Harvey Weinstein was a lot worse than my abuser, but no abuse is acceptable. Facebook and Twitter, and the news media that reports on both, are filling up with #metoo stories that make me cringe and my skin crawl. But I am so proud of those who are able to name their metoostories, to tell their own tales with authenticity and courage.

My story happened in Virginia in another lifetime. I am an Episcopalian and was seeing our local priest for counseling that got out of hand. Where do you go when the person you are seeing for help is the one who is acting out?  I settled on food to change my body size, to make myself as unattractive as possible, and a geographic solution with a move to Maine in January. Not exactly the best time to move, but I needed to get out and found a way.

Feeling safer there, I told a Maine priest that something had happened that was wrong and I didn’t want anyone else to endure the same. I was basically patted on the head and told to let it go. It didn’t sit well but I did it. Believing I was called to ministry, I began the process to seek ordination – and was told by my bishop that I had a problem with intimacy and authority and needed to be more involved as a lay person. Hmmm. Okay. Vestry member, choir member, hospital visitor, altar guild member, stewardship chair obviously not enough activity.

Moved to Boston. In 1992, news broke about Father James Porter and child sexual abuse in the Catholic Church. I began to cringe and had trouble concentrating. One day in my diocesan newspaper I saw a tiny ad for a booklet on clergy sexual abuse. It was only $5 and I figured that no one would know that I had it. I’d read the booklet and then move on. Except I couldn’t. From page one, that booklet described what happend to me. I was in tears after a few pages, holding my stomach and shaking. It had happened to me. And I needed help.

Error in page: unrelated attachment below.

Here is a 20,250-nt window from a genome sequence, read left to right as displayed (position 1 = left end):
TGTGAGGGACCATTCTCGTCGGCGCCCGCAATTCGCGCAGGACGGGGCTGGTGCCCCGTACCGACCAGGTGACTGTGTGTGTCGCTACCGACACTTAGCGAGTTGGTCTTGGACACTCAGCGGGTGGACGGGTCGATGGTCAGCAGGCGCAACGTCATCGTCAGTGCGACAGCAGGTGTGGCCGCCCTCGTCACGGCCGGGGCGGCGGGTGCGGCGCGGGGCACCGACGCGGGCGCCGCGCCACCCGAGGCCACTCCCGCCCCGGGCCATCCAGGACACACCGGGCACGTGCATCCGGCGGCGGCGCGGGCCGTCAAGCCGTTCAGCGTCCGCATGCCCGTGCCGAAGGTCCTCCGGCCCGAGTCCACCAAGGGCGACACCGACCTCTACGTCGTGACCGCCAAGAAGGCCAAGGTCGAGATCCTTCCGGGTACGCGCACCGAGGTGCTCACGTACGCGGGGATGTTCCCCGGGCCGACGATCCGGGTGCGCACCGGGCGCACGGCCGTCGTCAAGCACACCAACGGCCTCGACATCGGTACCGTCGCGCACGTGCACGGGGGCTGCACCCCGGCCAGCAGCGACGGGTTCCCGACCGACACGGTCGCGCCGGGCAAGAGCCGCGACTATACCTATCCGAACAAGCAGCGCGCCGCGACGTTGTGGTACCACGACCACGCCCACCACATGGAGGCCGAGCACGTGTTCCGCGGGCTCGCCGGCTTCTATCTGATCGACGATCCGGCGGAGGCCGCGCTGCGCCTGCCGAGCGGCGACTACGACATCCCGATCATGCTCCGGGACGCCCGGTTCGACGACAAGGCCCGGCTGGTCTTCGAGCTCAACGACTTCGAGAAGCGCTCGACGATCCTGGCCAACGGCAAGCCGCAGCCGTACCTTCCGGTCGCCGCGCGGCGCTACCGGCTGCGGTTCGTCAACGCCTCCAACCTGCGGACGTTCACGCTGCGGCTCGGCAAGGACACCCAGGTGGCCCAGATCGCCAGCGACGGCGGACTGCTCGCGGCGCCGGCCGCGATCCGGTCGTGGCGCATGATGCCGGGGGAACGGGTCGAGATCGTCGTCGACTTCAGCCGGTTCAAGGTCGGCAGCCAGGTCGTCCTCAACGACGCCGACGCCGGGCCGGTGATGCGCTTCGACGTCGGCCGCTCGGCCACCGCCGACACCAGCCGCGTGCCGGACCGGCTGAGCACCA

The booklet was dedicated to a Boston therapist the author had worked with, who happened to practice in my town of Brookline. I called her office on a Friday about an appointment before I lost my nerve; much to my shock, she had an opening on Monday morning. She asked me to read “Is Nothing Sacred” by Marie Fortune if I had a chance before then. Working on a university campus with a theology library next door made that easy.

Twenty minutes into my appointment, the therapist stopped me and told me that there was no question that what had happened to me was clergy abuse, that is was highly probable that the priest had a sex addiction, and was or had abused others. It was shocking how much that relieved me. I didn’t make it up, I hadn’t blown it out of proportion. It had happened, it was wrong, and there was damage.